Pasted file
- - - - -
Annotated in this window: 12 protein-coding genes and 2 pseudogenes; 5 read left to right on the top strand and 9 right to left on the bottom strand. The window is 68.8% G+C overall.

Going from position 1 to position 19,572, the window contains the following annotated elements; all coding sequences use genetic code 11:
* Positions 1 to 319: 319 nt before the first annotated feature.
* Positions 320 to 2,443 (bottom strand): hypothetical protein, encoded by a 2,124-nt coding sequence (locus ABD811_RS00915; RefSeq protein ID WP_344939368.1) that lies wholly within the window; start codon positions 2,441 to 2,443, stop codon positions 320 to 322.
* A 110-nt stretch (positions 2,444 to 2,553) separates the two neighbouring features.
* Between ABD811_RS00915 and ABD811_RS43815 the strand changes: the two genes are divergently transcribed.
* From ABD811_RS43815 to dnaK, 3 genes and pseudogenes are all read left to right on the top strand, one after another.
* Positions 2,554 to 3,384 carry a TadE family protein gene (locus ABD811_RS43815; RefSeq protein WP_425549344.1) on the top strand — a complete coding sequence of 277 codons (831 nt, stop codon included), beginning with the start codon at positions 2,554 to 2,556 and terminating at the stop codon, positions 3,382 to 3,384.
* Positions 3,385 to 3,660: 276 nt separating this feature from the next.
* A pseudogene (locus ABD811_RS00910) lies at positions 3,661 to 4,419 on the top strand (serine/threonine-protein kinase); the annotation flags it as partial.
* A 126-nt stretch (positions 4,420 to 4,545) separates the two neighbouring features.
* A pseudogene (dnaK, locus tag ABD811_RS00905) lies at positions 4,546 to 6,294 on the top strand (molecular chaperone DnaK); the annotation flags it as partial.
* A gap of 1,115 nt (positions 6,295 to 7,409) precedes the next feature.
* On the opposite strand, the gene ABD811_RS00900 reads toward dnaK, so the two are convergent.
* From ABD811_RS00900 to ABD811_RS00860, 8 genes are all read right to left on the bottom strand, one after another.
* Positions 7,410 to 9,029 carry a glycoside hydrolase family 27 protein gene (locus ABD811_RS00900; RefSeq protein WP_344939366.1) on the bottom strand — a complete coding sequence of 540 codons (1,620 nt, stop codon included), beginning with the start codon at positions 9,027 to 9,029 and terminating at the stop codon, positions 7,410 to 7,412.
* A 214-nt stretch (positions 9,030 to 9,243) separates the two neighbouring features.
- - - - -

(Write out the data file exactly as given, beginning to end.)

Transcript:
Annotated in this window: 12 protein-coding genes and 2 pseudogenes; 5 read left to right on the top strand and 9 right to left on the bottom strand. The window is 68.8% G+C overall.

Going from position 1 to position 19,572, the window contains the following annotated elements; all coding sequences use genetic code 11:
* Positions 1 to 319: 319 nt before the first annotated feature.
* Positions 320 to 2,443 (bottom strand): hypothetical protein, encoded by a 2,124-nt coding sequence (locus ABD811_RS00915; RefSeq protein ID WP_344939368.1) that lies wholly within the window; start codon positions 2,441 to 2,443, stop codon positions 320 to 322.
* A 110-nt stretch (positions 2,444 to 2,553) separates the two neighbouring features.
* Between ABD811_RS00915 and ABD811_RS43815 the strand changes: the two genes are divergently transcribed.
* From ABD811_RS43815 to dnaK, 3 genes and pseudogenes are all read left to right on the top strand, one after another.
* Positions 2,554 to 3,384 carry a TadE family protein gene (locus ABD811_RS43815; RefSeq protein WP_425549344.1) on the top strand — a complete coding sequence of 277 codons (831 nt, stop codon included), beginning with the start codon at positions 2,554 to 2,556 and terminating at the stop codon, positions 3,382 to 3,384.
* Positions 3,385 to 3,660: 276 nt separating this feature from the next.
* A pseudogene (locus ABD811_RS00910) lies at positions 3,661 to 4,419 on the top strand (serine/threonine-protein kinase); the annotation flags it as partial.
* A 126-nt stretch (positions 4,420 to 4,545) separates the two neighbouring features.
* A pseudogene (dnaK, locus tag ABD811_RS00905) lies at positions 4,546 to 6,294 on the top strand (molecular chaperone DnaK); the annotation flags it as partial.
* A gap of 1,115 nt (positions 6,295 to 7,409) precedes the next feature.
* On the opposite strand, the gene ABD811_RS00900 reads toward dnaK, so the two are convergent.
* From ABD811_RS00900 to ABD811_RS00860, 8 genes are all read right to left on the bottom strand, one after another.
* Positions 7,410 to 9,029 carry a glycoside hydrolase family 27 protein gene (locus ABD811_RS00900; RefSeq protein WP_344939366.1) on the bottom strand — a complete coding sequence of 540 codons (1,620 nt, stop codon included), beginning with the start codon at positions 9,027 to 9,029 and terminating at the stop codon, positions 7,410 to 7,412.
* A 214-nt stretch (positions 9,030 to 9,243) separates the two neighbouring features.